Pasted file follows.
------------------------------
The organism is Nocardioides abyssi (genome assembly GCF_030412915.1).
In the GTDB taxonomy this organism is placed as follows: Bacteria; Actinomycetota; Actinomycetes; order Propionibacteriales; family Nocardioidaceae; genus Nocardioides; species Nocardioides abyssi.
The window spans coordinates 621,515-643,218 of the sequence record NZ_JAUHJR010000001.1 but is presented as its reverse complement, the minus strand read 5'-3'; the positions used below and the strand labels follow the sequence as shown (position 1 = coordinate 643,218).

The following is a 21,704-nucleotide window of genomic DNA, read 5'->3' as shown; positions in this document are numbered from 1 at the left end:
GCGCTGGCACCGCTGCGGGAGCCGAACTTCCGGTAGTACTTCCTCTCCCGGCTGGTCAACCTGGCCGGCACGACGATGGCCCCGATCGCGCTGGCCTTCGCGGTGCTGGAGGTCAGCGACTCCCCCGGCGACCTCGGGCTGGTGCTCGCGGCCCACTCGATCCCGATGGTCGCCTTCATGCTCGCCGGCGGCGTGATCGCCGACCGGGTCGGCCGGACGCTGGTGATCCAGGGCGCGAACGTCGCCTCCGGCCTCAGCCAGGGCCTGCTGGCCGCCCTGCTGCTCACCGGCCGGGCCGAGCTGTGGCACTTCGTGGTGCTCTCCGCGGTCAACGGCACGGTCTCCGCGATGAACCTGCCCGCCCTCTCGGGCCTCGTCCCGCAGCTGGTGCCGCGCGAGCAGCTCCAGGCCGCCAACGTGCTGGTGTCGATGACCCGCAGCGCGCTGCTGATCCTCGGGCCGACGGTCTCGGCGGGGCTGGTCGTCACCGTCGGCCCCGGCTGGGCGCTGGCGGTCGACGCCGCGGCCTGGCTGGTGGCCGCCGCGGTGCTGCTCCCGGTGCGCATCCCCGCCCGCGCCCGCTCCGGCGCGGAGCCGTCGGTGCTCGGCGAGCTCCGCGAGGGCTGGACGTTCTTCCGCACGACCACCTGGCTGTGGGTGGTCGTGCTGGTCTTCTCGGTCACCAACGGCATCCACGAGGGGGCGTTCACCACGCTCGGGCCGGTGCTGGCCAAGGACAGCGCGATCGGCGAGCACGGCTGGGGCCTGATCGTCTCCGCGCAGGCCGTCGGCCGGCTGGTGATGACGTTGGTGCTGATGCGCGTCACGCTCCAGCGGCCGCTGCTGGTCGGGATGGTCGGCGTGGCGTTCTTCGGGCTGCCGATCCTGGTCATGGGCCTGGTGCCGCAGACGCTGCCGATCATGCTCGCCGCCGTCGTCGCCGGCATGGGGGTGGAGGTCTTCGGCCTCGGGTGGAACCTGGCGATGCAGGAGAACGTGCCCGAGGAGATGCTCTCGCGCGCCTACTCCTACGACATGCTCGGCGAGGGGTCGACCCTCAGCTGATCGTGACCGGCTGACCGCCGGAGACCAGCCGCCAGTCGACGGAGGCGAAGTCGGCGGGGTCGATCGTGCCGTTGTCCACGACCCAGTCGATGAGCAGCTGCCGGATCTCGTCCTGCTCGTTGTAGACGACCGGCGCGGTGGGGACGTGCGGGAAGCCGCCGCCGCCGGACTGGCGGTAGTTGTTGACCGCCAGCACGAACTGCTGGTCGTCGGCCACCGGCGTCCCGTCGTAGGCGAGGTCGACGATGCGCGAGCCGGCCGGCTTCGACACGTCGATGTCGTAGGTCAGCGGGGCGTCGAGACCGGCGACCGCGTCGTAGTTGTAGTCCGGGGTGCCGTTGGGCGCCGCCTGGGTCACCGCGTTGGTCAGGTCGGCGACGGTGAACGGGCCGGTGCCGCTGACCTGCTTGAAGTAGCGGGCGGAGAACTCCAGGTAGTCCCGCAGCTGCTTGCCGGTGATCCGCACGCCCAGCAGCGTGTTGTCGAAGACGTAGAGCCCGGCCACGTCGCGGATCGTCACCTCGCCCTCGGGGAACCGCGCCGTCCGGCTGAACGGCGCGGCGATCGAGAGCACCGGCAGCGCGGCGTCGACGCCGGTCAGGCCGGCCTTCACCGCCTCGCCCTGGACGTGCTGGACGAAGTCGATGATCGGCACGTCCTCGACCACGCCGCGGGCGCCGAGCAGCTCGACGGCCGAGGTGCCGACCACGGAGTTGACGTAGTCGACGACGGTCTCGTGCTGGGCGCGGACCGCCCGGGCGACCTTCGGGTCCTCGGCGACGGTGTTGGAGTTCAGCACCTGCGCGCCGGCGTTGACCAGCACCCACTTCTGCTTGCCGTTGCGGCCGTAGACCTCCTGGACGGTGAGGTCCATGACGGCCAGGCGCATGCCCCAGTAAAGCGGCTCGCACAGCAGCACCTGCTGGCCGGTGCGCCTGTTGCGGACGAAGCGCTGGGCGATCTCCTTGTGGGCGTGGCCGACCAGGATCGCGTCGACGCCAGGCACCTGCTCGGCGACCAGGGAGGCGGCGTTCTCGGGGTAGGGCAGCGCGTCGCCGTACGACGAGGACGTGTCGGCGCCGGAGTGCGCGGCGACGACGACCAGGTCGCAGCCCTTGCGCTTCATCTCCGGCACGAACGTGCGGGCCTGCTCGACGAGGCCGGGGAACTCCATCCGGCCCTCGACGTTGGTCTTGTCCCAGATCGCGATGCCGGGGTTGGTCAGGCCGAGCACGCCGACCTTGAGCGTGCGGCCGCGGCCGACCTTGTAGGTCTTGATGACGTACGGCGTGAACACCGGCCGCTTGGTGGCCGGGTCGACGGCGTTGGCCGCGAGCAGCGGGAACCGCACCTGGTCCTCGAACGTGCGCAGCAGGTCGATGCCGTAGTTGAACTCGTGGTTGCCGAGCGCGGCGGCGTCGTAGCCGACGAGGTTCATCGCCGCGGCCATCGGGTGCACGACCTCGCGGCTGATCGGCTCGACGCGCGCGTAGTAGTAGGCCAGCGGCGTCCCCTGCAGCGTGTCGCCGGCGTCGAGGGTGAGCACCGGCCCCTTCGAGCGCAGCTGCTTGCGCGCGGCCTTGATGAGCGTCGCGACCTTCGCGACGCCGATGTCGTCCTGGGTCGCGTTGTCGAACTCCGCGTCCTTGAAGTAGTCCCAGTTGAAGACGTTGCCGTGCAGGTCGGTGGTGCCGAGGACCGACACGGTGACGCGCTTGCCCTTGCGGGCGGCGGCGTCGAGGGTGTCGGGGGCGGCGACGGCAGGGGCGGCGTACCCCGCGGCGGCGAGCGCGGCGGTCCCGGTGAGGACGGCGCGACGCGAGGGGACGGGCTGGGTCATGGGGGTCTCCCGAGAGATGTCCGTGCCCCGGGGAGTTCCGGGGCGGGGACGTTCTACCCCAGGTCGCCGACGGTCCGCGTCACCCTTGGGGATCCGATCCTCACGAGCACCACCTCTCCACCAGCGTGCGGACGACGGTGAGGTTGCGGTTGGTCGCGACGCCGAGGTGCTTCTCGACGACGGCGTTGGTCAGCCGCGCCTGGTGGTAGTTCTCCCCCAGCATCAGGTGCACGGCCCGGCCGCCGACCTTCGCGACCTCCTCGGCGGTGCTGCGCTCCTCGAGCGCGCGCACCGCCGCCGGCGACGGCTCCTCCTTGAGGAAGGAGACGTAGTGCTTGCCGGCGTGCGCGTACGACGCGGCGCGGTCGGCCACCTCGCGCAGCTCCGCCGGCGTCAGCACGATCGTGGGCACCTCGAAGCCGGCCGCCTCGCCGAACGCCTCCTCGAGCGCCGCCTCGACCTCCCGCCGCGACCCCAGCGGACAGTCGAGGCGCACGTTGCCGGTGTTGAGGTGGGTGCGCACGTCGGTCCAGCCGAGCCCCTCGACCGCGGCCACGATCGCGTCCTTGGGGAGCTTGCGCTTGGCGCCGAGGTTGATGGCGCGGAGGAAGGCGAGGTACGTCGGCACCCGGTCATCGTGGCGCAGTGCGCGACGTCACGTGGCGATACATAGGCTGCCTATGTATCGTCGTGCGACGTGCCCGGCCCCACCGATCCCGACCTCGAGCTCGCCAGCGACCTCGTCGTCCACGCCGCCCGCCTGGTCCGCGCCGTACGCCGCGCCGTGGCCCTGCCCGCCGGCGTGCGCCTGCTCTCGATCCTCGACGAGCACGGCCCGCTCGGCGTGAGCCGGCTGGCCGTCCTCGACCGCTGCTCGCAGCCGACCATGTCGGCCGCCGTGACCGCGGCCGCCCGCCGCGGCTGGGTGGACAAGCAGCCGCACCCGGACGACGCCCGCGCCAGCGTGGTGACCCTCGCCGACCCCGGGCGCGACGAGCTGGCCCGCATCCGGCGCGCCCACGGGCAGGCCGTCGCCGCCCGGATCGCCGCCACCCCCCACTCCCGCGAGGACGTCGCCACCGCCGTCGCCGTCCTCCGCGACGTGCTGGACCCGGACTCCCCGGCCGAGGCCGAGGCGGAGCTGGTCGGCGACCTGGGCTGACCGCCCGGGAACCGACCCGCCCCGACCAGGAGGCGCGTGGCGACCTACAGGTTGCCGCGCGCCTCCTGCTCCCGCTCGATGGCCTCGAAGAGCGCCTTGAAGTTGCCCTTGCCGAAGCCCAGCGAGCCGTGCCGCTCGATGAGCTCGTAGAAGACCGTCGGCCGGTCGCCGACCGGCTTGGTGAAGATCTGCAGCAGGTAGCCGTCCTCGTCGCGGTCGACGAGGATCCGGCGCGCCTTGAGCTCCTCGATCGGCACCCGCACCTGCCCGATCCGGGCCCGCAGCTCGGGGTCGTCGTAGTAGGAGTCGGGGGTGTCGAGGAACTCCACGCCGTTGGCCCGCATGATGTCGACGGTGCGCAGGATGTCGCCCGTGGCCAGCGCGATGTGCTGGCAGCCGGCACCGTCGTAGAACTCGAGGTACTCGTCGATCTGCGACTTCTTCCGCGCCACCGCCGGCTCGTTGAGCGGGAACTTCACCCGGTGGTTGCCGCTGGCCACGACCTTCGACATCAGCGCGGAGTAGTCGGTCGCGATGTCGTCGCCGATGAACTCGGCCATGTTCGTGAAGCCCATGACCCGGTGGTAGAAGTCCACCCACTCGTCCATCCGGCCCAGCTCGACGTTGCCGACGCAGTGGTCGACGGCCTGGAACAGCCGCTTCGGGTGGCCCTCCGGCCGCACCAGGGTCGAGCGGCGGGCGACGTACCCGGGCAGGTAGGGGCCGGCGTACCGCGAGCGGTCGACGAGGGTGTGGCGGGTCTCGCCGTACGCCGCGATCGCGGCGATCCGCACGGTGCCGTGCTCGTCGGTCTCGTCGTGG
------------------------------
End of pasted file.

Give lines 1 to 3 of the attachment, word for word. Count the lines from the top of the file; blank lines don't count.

The organism is Nocardioides abyssi (genome assembly GCF_030412915.1).
In the GTDB taxonomy this organism is placed as follows: Bacteria; Actinomycetota; Actinomycetes; order Propionibacteriales; family Nocardioidaceae; genus Nocardioides; species Nocardioides abyssi.
The window spans coordinates 621,515-643,218 of the sequence record NZ_JAUHJR010000001.1 but is presented as its reverse complement, the minus strand read 5'-3'; the positions used below and the strand labels follow the sequence as shown (position 1 = coordinate 643,218).